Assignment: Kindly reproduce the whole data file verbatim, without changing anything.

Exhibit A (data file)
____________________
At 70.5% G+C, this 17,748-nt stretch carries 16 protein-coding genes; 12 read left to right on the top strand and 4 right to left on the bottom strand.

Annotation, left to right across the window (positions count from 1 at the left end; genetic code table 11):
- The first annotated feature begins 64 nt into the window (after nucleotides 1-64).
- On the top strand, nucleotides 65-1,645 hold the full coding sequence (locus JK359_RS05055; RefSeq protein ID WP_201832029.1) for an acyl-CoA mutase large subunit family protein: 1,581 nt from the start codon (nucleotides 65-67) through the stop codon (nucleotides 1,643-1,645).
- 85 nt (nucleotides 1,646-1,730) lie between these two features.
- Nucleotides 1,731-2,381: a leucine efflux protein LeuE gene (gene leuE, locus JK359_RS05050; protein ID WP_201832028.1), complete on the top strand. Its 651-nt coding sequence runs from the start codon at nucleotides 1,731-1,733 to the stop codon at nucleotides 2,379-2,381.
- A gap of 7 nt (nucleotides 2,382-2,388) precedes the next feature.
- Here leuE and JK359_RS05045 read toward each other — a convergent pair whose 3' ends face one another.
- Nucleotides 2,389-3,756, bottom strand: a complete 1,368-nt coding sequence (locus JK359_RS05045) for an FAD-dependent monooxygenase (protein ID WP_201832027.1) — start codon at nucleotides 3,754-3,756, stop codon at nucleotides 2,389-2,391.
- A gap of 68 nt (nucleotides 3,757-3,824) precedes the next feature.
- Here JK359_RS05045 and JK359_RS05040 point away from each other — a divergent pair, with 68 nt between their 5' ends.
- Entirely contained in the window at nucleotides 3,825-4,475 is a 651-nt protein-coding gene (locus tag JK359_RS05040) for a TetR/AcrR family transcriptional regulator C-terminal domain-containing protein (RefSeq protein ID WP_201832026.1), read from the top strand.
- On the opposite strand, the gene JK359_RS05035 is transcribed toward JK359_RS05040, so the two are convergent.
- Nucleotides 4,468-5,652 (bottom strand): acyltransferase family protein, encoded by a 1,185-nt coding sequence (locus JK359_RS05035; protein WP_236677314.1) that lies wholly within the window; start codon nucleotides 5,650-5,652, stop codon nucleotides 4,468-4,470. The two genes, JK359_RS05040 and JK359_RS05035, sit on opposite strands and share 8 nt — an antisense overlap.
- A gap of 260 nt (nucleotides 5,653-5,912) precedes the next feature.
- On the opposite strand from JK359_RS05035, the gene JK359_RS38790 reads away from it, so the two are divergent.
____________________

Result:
At 70.5% G+C, this 17,748-nt stretch carries 16 protein-coding genes; 12 read left to right on the top strand and 4 right to left on the bottom strand.

Annotation, left to right across the window (positions count from 1 at the left end; genetic code table 11):
- The first annotated feature begins 64 nt into the window (after nucleotides 1-64).
- On the top strand, nucleotides 65-1,645 hold the full coding sequence (locus JK359_RS05055; RefSeq protein ID WP_201832029.1) for an acyl-CoA mutase large subunit family protein: 1,581 nt from the start codon (nucleotides 65-67) through the stop codon (nucleotides 1,643-1,645).
- 85 nt (nucleotides 1,646-1,730) lie between these two features.
- Nucleotides 1,731-2,381: a leucine efflux protein LeuE gene (gene leuE, locus JK359_RS05050; protein ID WP_201832028.1), complete on the top strand. Its 651-nt coding sequence runs from the start codon at nucleotides 1,731-1,733 to the stop codon at nucleotides 2,379-2,381.
- A gap of 7 nt (nucleotides 2,382-2,388) precedes the next feature.
- Here leuE and JK359_RS05045 read toward each other — a convergent pair whose 3' ends face one another.
- Nucleotides 2,389-3,756, bottom strand: a complete 1,368-nt coding sequence (locus JK359_RS05045) for an FAD-dependent monooxygenase (protein ID WP_201832027.1) — start codon at nucleotides 3,754-3,756, stop codon at nucleotides 2,389-2,391.
- A gap of 68 nt (nucleotides 3,757-3,824) precedes the next feature.
- Here JK359_RS05045 and JK359_RS05040 point away from each other — a divergent pair, with 68 nt between their 5' ends.
- Entirely contained in the window at nucleotides 3,825-4,475 is a 651-nt protein-coding gene (locus tag JK359_RS05040) for a TetR/AcrR family transcriptional regulator C-terminal domain-containing protein (RefSeq protein ID WP_201832026.1), read from the top strand.
- On the opposite strand, the gene JK359_RS05035 is transcribed toward JK359_RS05040, so the two are convergent.
- Nucleotides 4,468-5,652 (bottom strand): acyltransferase family protein, encoded by a 1,185-nt coding sequence (locus JK359_RS05035; protein WP_236677314.1) that lies wholly within the window; start codon nucleotides 5,650-5,652, stop codon nucleotides 4,468-4,470. The two genes, JK359_RS05040 and JK359_RS05035, sit on opposite strands and share 8 nt — an antisense overlap.
- A gap of 260 nt (nucleotides 5,653-5,912) precedes the next feature.
- On the opposite strand from JK359_RS05035, the gene JK359_RS38790 reads away from it, so the two are divergent.